Analytics, Ecology, Economics, EU – Baltic States, Modern EU

International Internet Magazine. Baltic States news & analytics Tuesday, 16.07.2019, 13:36

Circular economy –new EU rules for plastic waste

Eugene Eteris, European Studies Faculty, RSU, BC International Editor, Copenhagen, 03.04.2019.Print version
First step was made towards tackling marine litter: European Parliament adopted the Commission’s draft to forbid most types of single-use plastic products generally found on European beaches. Besides, the draft lays foundations to a new European plastic economy, where the design and production would fully respect reuse, repair and recycling while more sustainable materials are being developed.

European Commission proposed in May 2018 a draft of the EU rules to ban most often used plastic products: the amounts of harmful plastic litter in oceans, European seas and beaches is constantly growing. Besides, it leads to the loss of fishing stock and abandoned fishing gear.

It has been assessed that 10 most used plastics constitute about 70% of all marine litter items in the European seas; plastics make up 85% of marine litter across the world.

The proposed Commission’s rules are in the form of a directive (as it shows the general EU purpose and the states shall adopt their own measures to tackle the issue) is a follow-up of a previous Commission’s efforts - the successful 2015 Plastic Bags Directive, which brought about a rapid shift in consumer behavior.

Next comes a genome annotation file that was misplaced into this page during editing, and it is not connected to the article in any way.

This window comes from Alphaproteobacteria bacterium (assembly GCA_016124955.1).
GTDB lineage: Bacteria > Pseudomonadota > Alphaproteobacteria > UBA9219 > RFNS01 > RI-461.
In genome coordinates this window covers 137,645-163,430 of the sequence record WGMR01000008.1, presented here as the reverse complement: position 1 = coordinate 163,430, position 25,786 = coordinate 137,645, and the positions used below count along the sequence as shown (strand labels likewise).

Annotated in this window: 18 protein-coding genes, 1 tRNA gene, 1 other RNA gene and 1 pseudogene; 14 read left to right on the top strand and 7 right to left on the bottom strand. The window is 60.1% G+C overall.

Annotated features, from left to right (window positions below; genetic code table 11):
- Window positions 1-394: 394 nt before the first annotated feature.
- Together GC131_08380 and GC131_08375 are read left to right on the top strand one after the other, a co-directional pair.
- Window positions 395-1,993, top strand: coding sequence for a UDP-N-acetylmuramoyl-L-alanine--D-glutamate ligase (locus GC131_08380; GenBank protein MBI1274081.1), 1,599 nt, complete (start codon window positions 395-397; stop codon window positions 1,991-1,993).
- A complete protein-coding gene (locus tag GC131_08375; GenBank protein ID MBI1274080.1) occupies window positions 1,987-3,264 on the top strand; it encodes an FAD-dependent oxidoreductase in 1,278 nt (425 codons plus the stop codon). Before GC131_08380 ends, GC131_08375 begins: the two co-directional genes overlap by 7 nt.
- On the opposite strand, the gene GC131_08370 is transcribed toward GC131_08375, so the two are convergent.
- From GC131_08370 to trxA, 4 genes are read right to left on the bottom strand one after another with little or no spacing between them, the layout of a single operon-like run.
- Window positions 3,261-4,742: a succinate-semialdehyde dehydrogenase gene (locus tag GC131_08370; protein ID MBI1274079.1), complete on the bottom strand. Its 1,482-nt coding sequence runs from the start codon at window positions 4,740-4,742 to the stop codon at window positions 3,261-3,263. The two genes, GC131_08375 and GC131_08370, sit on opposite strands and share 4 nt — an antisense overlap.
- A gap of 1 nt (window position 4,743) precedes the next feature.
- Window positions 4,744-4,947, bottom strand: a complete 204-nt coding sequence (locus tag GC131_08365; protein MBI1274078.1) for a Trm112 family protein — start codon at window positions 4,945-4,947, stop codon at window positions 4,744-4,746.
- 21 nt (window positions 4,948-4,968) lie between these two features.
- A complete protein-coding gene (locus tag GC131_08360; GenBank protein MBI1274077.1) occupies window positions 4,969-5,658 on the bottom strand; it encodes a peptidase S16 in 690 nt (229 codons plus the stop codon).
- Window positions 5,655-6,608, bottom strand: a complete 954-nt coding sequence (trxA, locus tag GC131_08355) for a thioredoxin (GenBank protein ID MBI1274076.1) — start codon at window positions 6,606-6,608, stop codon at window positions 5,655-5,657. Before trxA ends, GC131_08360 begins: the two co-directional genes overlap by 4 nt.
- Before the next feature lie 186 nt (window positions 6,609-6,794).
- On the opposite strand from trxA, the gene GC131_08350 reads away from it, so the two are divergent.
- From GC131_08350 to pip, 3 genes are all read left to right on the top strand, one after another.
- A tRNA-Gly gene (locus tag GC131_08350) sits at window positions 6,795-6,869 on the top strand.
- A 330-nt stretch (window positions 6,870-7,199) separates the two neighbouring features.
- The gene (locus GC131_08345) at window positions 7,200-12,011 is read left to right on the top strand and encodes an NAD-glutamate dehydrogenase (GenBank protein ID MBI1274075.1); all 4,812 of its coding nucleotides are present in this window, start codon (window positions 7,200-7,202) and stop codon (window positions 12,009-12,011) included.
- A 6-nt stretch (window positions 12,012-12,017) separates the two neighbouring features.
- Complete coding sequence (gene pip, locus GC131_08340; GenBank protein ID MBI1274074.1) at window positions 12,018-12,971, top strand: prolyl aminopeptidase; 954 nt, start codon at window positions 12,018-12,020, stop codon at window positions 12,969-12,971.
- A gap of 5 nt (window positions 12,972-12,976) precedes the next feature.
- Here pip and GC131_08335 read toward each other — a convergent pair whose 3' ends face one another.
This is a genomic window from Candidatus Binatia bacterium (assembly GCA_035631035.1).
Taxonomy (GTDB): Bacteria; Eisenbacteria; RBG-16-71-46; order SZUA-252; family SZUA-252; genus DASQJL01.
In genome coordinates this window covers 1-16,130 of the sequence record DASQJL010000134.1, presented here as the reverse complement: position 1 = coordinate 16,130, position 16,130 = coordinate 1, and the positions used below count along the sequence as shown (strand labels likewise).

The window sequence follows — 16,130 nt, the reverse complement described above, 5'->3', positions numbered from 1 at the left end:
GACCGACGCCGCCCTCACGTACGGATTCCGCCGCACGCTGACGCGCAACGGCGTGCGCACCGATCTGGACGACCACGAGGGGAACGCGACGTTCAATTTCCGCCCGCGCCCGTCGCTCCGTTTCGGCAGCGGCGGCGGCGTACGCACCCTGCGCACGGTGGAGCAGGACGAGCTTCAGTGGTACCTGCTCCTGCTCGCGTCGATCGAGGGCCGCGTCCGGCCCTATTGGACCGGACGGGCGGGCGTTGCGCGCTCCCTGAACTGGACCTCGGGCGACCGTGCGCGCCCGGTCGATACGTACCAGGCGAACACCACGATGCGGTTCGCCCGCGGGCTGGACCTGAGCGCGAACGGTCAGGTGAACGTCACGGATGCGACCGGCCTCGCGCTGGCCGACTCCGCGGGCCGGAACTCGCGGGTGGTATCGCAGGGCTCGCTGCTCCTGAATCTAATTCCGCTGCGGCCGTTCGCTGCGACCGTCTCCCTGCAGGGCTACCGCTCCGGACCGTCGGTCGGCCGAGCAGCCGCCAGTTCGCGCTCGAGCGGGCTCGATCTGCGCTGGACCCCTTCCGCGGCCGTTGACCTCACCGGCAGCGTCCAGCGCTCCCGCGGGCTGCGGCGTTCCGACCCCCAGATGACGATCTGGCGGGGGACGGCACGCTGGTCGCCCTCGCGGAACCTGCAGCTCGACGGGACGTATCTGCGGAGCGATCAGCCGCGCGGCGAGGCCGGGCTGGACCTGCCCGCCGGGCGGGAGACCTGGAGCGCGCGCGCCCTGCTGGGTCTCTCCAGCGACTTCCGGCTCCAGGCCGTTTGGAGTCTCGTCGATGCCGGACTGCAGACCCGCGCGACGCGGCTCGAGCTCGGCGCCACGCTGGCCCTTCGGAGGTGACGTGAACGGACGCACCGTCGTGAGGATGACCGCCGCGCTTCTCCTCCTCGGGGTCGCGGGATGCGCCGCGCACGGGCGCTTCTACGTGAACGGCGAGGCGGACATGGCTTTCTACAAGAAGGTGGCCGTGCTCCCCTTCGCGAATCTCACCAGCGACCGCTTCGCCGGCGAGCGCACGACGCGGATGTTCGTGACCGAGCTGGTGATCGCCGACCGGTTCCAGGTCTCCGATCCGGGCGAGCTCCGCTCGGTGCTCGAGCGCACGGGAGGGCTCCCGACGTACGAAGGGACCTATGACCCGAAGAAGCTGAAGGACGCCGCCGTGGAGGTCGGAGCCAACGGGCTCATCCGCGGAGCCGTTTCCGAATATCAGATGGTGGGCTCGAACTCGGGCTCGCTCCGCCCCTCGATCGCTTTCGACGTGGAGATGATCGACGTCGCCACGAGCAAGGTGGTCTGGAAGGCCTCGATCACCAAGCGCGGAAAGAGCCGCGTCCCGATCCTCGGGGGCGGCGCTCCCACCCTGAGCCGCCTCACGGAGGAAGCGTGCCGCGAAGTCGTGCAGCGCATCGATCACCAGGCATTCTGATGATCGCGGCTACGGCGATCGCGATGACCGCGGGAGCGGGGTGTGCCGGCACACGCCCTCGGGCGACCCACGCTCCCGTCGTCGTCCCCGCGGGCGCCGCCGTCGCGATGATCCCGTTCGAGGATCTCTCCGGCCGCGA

The Commission’s draft focuses on limiting the plastics’ use through measures at national level by the member states’ regulations to reduce plastic production and consumption. The national legislation shall aim at plastic designing and labeling requirements, waste management and clean-up obligations for producers and public authorities.


As the result of implemented measures, the states would see the benefits for environmental and economic sectors, e.g. in avoiding emission of 3.4 million tons of CO2 equivalent, in avoiding environmental damages equivalent of €22 billion by 2030, and in saving consumers about €6.5 billion. The new rules will put Europe ahead in the global efforts to combat negative plastic effects in nature and environment.

See more on Commission’s draft in:

On the EU “plastic economy”